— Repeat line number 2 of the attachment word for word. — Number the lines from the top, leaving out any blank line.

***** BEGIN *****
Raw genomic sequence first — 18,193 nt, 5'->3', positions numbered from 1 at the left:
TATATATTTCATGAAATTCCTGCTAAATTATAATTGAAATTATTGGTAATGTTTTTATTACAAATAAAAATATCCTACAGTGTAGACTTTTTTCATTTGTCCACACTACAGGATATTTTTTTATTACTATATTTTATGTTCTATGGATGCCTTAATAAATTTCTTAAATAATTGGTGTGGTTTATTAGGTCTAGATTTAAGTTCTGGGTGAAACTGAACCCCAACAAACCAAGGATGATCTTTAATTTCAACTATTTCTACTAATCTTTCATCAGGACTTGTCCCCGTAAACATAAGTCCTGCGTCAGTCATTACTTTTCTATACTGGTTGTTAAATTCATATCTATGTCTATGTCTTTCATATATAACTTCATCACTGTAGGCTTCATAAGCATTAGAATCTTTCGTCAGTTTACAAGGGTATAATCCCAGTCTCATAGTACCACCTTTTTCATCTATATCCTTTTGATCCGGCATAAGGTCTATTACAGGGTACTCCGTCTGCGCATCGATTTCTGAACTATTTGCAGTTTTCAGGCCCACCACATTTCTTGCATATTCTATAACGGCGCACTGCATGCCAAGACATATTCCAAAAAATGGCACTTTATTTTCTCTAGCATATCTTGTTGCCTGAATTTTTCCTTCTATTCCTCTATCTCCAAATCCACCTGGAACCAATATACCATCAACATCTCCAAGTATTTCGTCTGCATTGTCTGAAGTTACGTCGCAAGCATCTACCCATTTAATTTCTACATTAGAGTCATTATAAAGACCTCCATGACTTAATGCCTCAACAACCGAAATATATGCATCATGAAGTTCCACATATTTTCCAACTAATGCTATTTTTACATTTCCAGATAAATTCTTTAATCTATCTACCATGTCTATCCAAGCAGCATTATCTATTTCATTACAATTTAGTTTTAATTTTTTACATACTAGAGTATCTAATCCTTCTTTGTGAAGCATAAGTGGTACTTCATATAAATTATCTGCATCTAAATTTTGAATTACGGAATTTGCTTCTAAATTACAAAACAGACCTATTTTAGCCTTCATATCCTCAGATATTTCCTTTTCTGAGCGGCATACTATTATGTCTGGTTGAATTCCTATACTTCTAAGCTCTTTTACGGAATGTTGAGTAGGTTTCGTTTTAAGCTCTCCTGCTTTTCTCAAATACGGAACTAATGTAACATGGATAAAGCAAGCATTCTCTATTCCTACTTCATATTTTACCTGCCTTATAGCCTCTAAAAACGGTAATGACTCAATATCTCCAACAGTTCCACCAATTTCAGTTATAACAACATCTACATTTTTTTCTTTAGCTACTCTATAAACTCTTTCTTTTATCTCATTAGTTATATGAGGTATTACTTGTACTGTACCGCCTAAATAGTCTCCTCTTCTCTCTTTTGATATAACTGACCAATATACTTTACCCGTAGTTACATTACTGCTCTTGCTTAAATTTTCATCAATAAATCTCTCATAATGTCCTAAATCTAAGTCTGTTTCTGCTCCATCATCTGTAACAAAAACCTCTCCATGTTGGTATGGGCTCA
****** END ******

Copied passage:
TATATATTTCATGAAATTCCTGCTAAATTATAATTGAAATTATTGGTAATGTTTTTATTACAAATAAAAATATCCTACAGTGTAGACTTTTTTCATTTGTCCACACTACAGGATATTTTTTTATTACTATATTTTATGTTCTATGGATGCCTTAATAAATTTCTTAAATAATTGGTGTGGTTTATTAGGTCTAGATTTAAGTTCTGGGTGAAACTGAACCCCAACAAACCAAGGATGATCTTTAATTTCAACTATTTCTACTAATCTTTCATCAGGACTTGTCCCCGTAAACATAAGTCCTGCGTCAGTCATTACTTTTCTATACTGGTTGTTAAATTCATATCTATGTCTATGTCTTTCATATATAACTTCATCACTGTAGGCTTCATAAGCATTAGAATCTTTCGTCAGTTTACAAGGGTATAATCCCAGTCTCATAGTACCACCTTTTTCATCTATATCCTTTTGATCCGGCATAAGGTCTATTACAGGGTACTCCGTCTGCGCATCGATTTCTGAACTATTTGCAGTTTTCAGGCCCACCACATTTCTTGCATATTCTATAACGGCGCACTGCATGCCAAGACATATTCCAAAAAATGGCACTTTATTTTCTCTAGCATATCTTGTTGCCTGAATTTTTCCTTCTATTCCTCTATCTCCAAATCCACCTGGAACCAATATACCATCAACATCTCCAAGTATTTCGTCTGCATTGTCTGAAGTTACGTCGCAAGCATCTACCCATTTAATTTCTACATTAGAGTCATTATAAAGACCTCCATGACTTAATGCCTCAACAACCGAAATATATGCATCATGAAGTTCCACATATTTTCCAACTAATGCTATTTTTACATTTCCAGATAAATTCTTTAATCTATCTACCATGTCTATCCAAGCAGCATTATCTATTTCATTACAATTTAGTTTTAATTTTTTACATACTAGAGTATCTAATCCTTCTTTGTGAAGCATAAGTGGTACTTCATATAAATTATCTGCATCTAAATTTTGAATTACGGAATTTGCTTCTAAATTACAAAACAGACCTATTTTAGCCTTCATATCCTCAGATATTTCCTTTTCTGAGCGGCATACTATTATGTCTGGTTGAATTCCTATACTTCTAAGCTCTTTTACGGAATGTTGAGTAGGTTTCGTTTTAAGCTCTCCTGCTTTTCTCAAATACGGAACTAATGTAACATGGATAAAGCAAGCATTCTCTATTCCTACTTCATATTTTACCTGCCTTATAGCCTCTAAAAACGGTAATGACTCAATATCTCCAACAGTTCCACCAATTTCAGTTATAACAACATCTACATTTTTTTCTTTAGCTACTCTATAAACTCTTTCTTTTATCTCATTAGTTATATGAGGTATTACTTGTACTGTACCGCCTAAATAGTCTCCTCTTCTCTCTTTTGATATAACTGACCAATATACTTTACCCGTAGTTACATTACTGCTCTTGCTTAAATTTTCATCAATAAATCTCTCATAATGTCCTAAATCTAAGTCTGTTTCTGCTCCATCATCTGTAACAAAAACCTCTCCATGTTGGTATGGGCTCA